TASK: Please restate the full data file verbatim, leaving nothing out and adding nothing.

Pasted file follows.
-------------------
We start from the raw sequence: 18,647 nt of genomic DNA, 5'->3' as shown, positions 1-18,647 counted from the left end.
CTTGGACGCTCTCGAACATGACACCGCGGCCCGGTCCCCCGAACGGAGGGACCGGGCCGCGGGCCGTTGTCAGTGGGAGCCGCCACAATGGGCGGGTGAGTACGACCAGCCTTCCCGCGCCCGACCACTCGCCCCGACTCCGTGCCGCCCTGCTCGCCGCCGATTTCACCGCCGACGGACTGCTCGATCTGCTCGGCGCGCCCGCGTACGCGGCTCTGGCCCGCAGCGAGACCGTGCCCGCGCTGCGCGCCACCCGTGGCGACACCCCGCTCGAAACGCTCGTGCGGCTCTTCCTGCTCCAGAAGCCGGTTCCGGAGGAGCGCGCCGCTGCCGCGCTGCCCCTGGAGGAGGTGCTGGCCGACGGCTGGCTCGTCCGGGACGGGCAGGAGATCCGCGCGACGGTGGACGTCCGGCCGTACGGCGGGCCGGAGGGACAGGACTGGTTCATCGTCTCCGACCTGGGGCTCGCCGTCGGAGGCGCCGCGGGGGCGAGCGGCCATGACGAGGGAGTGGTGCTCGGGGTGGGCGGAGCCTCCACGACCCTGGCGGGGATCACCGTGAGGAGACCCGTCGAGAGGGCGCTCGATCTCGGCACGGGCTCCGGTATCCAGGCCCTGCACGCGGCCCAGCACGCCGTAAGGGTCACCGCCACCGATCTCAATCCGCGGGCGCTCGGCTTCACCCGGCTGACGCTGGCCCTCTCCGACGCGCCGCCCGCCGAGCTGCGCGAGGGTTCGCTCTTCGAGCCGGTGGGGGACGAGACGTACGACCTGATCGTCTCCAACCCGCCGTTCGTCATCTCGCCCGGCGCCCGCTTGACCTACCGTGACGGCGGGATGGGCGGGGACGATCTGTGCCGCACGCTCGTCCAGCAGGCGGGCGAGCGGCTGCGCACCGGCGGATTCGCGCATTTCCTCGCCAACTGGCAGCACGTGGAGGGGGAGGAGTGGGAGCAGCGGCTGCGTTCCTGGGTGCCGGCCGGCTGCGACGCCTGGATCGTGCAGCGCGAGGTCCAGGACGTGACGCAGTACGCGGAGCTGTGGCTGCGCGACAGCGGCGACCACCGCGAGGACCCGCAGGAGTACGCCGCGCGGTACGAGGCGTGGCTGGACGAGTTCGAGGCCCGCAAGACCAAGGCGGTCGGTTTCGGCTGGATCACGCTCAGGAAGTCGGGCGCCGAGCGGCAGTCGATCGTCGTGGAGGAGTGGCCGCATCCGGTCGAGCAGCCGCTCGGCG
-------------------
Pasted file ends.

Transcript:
We start from the raw sequence: 18,647 nt of genomic DNA, 5'->3' as shown, positions 1-18,647 counted from the left end.
CTTGGACGCTCTCGAACATGACACCGCGGCCCGGTCCCCCGAACGGAGGGACCGGGCCGCGGGCCGTTGTCAGTGGGAGCCGCCACAATGGGCGGGTGAGTACGACCAGCCTTCCCGCGCCCGACCACTCGCCCCGACTCCGTGCCGCCCTGCTCGCCGCCGATTTCACCGCCGACGGACTGCTCGATCTGCTCGGCGCGCCCGCGTACGCGGCTCTGGCCCGCAGCGAGACCGTGCCCGCGCTGCGCGCCACCCGTGGCGACACCCCGCTCGAAACGCTCGTGCGGCTCTTCCTGCTCCAGAAGCCGGTTCCGGAGGAGCGCGCCGCTGCCGCGCTGCCCCTGGAGGAGGTGCTGGCCGACGGCTGGCTCGTCCGGGACGGGCAGGAGATCCGCGCGACGGTGGACGTCCGGCCGTACGGCGGGCCGGAGGGACAGGACTGGTTCATCGTCTCCGACCTGGGGCTCGCCGTCGGAGGCGCCGCGGGGGCGAGCGGCCATGACGAGGGAGTGGTGCTCGGGGTGGGCGGAGCCTCCACGACCCTGGCGGGGATCACCGTGAGGAGACCCGTCGAGAGGGCGCTCGATCTCGGCACGGGCTCCGGTATCCAGGCCCTGCACGCGGCCCAGCACGCCGTAAGGGTCACCGCCACCGATCTCAATCCGCGGGCGCTCGGCTTCACCCGGCTGACGCTGGCCCTCTCCGACGCGCCGCCCGCCGAGCTGCGCGAGGGTTCGCTCTTCGAGCCGGTGGGGGACGAGACGTACGACCTGATCGTCTCCAACCCGCCGTTCGTCATCTCGCCCGGCGCCCGCTTGACCTACCGTGACGGCGGGATGGGCGGGGACGATCTGTGCCGCACGCTCGTCCAGCAGGCGGGCGAGCGGCTGCGCACCGGCGGATTCGCGCATTTCCTCGCCAACTGGCAGCACGTGGAGGGGGAGGAGTGGGAGCAGCGGCTGCGTTCCTGGGTGCCGGCCGGCTGCGACGCCTGGATCGTGCAGCGCGAGGTCCAGGACGTGACGCAGTACGCGGAGCTGTGGCTGCGCGACAGCGGCGACCACCGCGAGGACCCGCAGGAGTACGCCGCGCGGTACGAGGCGTGGCTGGACGAGTTCGAGGCCCGCAAGACCAAGGCGGTCGGTTTCGGCTGGATCACGCTCAGGAAGTCGGGCGCCGAGCGGCAGTCGATCGTCGTGGAGGAGTGGCCGCATCCGGTCGAGCAGCCGCTCGGCG